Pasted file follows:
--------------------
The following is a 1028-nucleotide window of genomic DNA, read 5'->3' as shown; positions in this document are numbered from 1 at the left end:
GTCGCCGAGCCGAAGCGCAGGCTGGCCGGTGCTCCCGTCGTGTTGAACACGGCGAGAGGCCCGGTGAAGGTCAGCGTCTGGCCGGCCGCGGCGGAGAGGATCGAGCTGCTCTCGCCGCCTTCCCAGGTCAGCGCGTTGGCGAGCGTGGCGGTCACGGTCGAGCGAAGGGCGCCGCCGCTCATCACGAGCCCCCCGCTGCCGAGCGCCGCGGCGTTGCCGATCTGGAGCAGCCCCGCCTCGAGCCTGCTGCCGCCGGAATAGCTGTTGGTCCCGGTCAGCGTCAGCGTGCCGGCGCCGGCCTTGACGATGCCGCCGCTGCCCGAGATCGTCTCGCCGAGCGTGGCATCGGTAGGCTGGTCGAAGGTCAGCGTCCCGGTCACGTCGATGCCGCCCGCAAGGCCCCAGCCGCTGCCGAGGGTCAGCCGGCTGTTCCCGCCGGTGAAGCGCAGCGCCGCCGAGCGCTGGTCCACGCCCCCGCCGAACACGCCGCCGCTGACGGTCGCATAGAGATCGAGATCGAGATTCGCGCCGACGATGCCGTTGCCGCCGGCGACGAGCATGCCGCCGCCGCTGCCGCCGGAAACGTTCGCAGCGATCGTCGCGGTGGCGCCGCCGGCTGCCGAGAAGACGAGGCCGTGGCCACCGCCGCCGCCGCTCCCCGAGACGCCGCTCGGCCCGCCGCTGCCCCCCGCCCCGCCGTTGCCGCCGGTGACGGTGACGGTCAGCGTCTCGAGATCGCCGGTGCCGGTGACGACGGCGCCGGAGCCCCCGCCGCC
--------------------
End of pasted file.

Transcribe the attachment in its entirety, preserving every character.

The following is a 1028-nucleotide window of genomic DNA, read 5'->3' as shown; positions in this document are numbered from 1 at the left end:
GTCGCCGAGCCGAAGCGCAGGCTGGCCGGTGCTCCCGTCGTGTTGAACACGGCGAGAGGCCCGGTGAAGGTCAGCGTCTGGCCGGCCGCGGCGGAGAGGATCGAGCTGCTCTCGCCGCCTTCCCAGGTCAGCGCGTTGGCGAGCGTGGCGGTCACGGTCGAGCGAAGGGCGCCGCCGCTCATCACGAGCCCCCCGCTGCCGAGCGCCGCGGCGTTGCCGATCTGGAGCAGCCCCGCCTCGAGCCTGCTGCCGCCGGAATAGCTGTTGGTCCCGGTCAGCGTCAGCGTGCCGGCGCCGGCCTTGACGATGCCGCCGCTGCCCGAGATCGTCTCGCCGAGCGTGGCATCGGTAGGCTGGTCGAAGGTCAGCGTCCCGGTCACGTCGATGCCGCCCGCAAGGCCCCAGCCGCTGCCGAGGGTCAGCCGGCTGTTCCCGCCGGTGAAGCGCAGCGCCGCCGAGCGCTGGTCCACGCCCCCGCCGAACACGCCGCCGCTGACGGTCGCATAGAGATCGAGATCGAGATTCGCGCCGACGATGCCGTTGCCGCCGGCGACGAGCATGCCGCCGCCGCTGCCGCCGGAAACGTTCGCAGCGATCGTCGCGGTGGCGCCGCCGGCTGCCGAGAAGACGAGGCCGTGGCCACCGCCGCCGCCGCTCCCCGAGACGCCGCTCGGCCCGCCGCTGCCCCCCGCCCCGCCGTTGCCGCCGGTGACGGTGACGGTCAGCGTCTCGAGATCGCCGGTGCCGGTGACGACGGCGCCGGAGCCCCCGCCGCC